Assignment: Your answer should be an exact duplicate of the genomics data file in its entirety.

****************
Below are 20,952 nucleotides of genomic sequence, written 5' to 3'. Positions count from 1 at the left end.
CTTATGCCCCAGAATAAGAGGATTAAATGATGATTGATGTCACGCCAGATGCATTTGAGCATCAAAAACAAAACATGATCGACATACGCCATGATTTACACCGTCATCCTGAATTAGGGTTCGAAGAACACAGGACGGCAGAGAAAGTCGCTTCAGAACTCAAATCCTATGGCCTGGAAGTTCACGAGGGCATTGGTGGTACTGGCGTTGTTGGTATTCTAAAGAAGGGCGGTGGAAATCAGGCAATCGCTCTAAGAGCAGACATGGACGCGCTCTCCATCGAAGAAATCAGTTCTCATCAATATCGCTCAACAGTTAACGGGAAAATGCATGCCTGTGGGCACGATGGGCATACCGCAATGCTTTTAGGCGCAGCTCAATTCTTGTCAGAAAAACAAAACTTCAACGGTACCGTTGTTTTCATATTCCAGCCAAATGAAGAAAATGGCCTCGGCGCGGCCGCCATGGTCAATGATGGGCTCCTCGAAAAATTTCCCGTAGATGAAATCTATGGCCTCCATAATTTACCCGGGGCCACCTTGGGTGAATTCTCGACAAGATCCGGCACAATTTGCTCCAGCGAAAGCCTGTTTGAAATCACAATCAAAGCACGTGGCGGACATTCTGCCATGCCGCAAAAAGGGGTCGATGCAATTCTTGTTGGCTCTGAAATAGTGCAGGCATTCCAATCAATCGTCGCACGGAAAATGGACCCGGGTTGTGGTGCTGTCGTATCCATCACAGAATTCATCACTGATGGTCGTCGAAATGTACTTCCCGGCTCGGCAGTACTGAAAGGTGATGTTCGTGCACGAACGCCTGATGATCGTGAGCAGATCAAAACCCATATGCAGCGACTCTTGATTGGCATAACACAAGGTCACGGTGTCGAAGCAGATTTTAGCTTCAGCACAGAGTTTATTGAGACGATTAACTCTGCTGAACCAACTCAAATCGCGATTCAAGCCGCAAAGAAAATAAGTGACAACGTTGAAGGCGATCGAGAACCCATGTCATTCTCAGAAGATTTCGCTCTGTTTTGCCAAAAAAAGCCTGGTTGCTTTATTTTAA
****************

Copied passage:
Below are 20,952 nucleotides of genomic sequence, written 5' to 3'. Positions count from 1 at the left end.
CTTATGCCCCAGAATAAGAGGATTAAATGATGATTGATGTCACGCCAGATGCATTTGAGCATCAAAAACAAAACATGATCGACATACGCCATGATTTACACCGTCATCCTGAATTAGGGTTCGAAGAACACAGGACGGCAGAGAAAGTCGCTTCAGAACTCAAATCCTATGGCCTGGAAGTTCACGAGGGCATTGGTGGTACTGGCGTTGTTGGTATTCTAAAGAAGGGCGGTGGAAATCAGGCAATCGCTCTAAGAGCAGACATGGACGCGCTCTCCATCGAAGAAATCAGTTCTCATCAATATCGCTCAACAGTTAACGGGAAAATGCATGCCTGTGGGCACGATGGGCATACCGCAATGCTTTTAGGCGCAGCTCAATTCTTGTCAGAAAAACAAAACTTCAACGGTACCGTTGTTTTCATATTCCAGCCAAATGAAGAAAATGGCCTCGGCGCGGCCGCCATGGTCAATGATGGGCTCCTCGAAAAATTTCCCGTAGATGAAATCTATGGCCTCCATAATTTACCCGGGGCCACCTTGGGTGAATTCTCGACAAGATCCGGCACAATTTGCTCCAGCGAAAGCCTGTTTGAAATCACAATCAAAGCACGTGGCGGACATTCTGCCATGCCGCAAAAAGGGGTCGATGCAATTCTTGTTGGCTCTGAAATAGTGCAGGCATTCCAATCAATCGTCGCACGGAAAATGGACCCGGGTTGTGGTGCTGTCGTATCCATCACAGAATTCATCACTGATGGTCGTCGAAATGTACTTCCCGGCTCGGCAGTACTGAAAGGTGATGTTCGTGCACGAACGCCTGATGATCGTGAGCAGATCAAAACCCATATGCAGCGACTCTTGATTGGCATAACACAAGGTCACGGTGTCGAAGCAGATTTTAGCTTCAGCACAGAGTTTATTGAGACGATTAACTCTGCTGAACCAACTCAAATCGCGATTCAAGCCGCAAAGAAAATAAGTGACAACGTTGAAGGCGATCGAGAACCCATGTCATTCTCAGAAGATTTCGCTCTGTTTTGCCAAAAAAAGCCTGGTTGCTTTATTTTAA